Low Self Worth

Standardized tests do not allow for creative but accurate responses to the questions presented. A student's knowledge may meet or exceed the test, but if he or she can't express that knowledge in their unique style, their test score may be abnormally low. This lowers the self-worth, giving the student the illusion that he or she is "dumb". This perception can remain with a person their entire life unless something or someone proves to them otherwise.


False Security

When a student does well on a test, the student, teacher, and parents assume that the child knows the material. But this isn't necessarily true. A student can memorize the material long enough to take the test without really learning and assimilating it.


Serving Other Purposes

Too often, standardized tests benefit everyone involved except the students. When school administrators boost test scores, their funding is increased and they avoid penalties imposed for low scores. Politicians promise higher scores to get reelected. Parents get bragging rights. The testing companies grow rich while the students suffer.


School Cultures and Resources

Test preparation and taking consumes some schools for weeks on end. With limited activity and movement, sometimes even restroom use is limited. Computer labs are tied up for testing, rendering them unavailable for learning. Schools whose students perform poorly may lose necessary funding or be threatened with closure.


Student Labels

One huge reason why standardized tests are bad is that they label the students. A student who repeatedly tests poorly will be labeled as "slow" or "learning disabled". High test scores lead teachers and parents alike to place higher expectations on those students who achieve them, causing them undue stress and the drive to constantly surpass their former performances. The "slow learner" will grow up with a sense of never being able to succeed, while the "smart" kids are performance-driven, never having the chance to be themselves.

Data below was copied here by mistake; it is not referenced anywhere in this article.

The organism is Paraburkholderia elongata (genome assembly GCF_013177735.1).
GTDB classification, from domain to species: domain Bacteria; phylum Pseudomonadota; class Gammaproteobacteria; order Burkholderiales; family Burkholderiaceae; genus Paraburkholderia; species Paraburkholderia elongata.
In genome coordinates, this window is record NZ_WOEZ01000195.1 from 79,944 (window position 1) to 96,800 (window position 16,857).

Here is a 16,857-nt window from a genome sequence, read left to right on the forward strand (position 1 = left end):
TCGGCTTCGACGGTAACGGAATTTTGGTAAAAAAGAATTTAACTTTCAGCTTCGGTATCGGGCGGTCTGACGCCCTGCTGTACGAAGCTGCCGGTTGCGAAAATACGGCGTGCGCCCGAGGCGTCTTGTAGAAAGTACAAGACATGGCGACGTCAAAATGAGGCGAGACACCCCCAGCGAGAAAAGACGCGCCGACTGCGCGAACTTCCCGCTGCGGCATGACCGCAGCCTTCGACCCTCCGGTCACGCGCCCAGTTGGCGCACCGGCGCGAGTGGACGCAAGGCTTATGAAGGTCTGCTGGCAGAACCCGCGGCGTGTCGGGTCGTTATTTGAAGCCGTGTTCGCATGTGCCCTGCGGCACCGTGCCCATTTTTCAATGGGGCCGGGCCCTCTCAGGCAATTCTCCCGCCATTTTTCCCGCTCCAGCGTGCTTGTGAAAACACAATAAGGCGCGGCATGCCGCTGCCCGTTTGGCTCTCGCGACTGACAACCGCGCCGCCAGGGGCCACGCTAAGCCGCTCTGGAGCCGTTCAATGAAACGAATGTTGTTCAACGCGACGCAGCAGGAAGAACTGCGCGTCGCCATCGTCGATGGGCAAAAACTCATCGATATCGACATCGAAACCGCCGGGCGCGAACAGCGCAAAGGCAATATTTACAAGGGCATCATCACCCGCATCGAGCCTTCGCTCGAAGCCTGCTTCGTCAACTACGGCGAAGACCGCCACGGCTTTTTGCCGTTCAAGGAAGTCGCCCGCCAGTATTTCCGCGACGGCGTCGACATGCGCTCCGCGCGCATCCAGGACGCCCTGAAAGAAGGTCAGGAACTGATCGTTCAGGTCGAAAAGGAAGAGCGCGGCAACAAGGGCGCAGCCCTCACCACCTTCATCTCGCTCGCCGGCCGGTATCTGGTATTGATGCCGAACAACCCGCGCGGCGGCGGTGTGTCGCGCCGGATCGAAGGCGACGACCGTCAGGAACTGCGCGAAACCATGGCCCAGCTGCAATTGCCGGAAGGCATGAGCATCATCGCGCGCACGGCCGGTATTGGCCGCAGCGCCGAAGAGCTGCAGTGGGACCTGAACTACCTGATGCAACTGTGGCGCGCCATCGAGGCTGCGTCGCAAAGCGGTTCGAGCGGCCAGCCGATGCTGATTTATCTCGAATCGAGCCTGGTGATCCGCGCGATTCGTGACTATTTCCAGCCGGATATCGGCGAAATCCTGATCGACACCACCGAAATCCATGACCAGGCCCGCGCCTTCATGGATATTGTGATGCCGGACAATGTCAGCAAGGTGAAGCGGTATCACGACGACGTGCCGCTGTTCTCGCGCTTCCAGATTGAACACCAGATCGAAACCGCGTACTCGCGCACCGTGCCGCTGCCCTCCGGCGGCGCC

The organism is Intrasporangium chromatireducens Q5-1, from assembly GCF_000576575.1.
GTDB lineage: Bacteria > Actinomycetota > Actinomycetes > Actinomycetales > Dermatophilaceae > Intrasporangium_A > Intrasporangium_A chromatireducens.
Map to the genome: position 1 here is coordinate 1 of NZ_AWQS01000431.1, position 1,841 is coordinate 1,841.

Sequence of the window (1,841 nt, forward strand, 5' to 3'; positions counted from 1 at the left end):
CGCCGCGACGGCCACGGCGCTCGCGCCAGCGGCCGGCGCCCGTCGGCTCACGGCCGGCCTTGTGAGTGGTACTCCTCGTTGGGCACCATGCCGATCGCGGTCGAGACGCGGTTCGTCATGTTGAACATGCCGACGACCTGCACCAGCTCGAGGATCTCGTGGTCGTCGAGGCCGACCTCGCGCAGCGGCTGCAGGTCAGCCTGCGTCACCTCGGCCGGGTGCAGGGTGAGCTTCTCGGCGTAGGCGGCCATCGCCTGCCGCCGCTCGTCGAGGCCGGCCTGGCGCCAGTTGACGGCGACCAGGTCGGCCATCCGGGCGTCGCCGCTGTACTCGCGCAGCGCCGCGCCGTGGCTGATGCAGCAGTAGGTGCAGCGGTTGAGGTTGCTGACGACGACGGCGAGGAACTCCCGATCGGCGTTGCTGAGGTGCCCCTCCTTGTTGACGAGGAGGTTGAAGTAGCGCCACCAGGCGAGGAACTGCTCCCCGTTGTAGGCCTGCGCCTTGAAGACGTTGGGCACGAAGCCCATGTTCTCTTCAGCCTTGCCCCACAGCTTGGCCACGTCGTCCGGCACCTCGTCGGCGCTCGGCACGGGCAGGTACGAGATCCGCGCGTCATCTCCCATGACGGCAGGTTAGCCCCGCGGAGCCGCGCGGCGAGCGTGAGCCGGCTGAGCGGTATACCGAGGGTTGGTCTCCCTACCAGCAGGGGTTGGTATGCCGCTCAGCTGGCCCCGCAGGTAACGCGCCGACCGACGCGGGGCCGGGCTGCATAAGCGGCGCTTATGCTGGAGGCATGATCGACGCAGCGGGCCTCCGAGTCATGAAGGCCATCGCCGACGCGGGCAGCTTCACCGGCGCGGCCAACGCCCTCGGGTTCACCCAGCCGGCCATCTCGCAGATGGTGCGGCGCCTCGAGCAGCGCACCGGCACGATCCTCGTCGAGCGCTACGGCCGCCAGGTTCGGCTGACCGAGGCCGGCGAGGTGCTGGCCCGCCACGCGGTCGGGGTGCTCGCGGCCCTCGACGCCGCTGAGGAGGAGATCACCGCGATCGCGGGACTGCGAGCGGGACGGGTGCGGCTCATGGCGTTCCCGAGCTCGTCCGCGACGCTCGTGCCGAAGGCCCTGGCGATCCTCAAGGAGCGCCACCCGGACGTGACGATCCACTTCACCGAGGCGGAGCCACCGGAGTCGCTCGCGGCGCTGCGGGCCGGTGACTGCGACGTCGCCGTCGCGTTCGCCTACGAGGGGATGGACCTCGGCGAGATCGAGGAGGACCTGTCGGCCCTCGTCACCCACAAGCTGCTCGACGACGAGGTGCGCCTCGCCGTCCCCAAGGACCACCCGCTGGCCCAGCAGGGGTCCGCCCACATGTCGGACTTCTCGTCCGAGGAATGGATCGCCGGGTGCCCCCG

Are There Other Assessment Methods?

If we do not use standardized tests, how will we know how students and programs are doing?

An astute teacher is more qualified to assess a student's knowledge and ability than is a multiple-choice standardized test. These achievement tests can be used as a part of a thorough assessment system, but they are just one small component of the system. A dedicated, trained teacher who assesses the students who are being taught a complete curriculum in a balanced classroom setting will be better qualified to identify the strengths and weaknesses of each student.

Are other methods of assessment reliable?

Just as a panel of judges can effectively rate the performance of Olympic athletes, so a trained team of judges can evaluate and assess a student's level of knowledge and ability. Based on daily assignments, student interviews, and special projects, an accurate determination can be made by such judges. Care must be given to evaluate fairly without consideration of race, gender, class, or other cultural factors.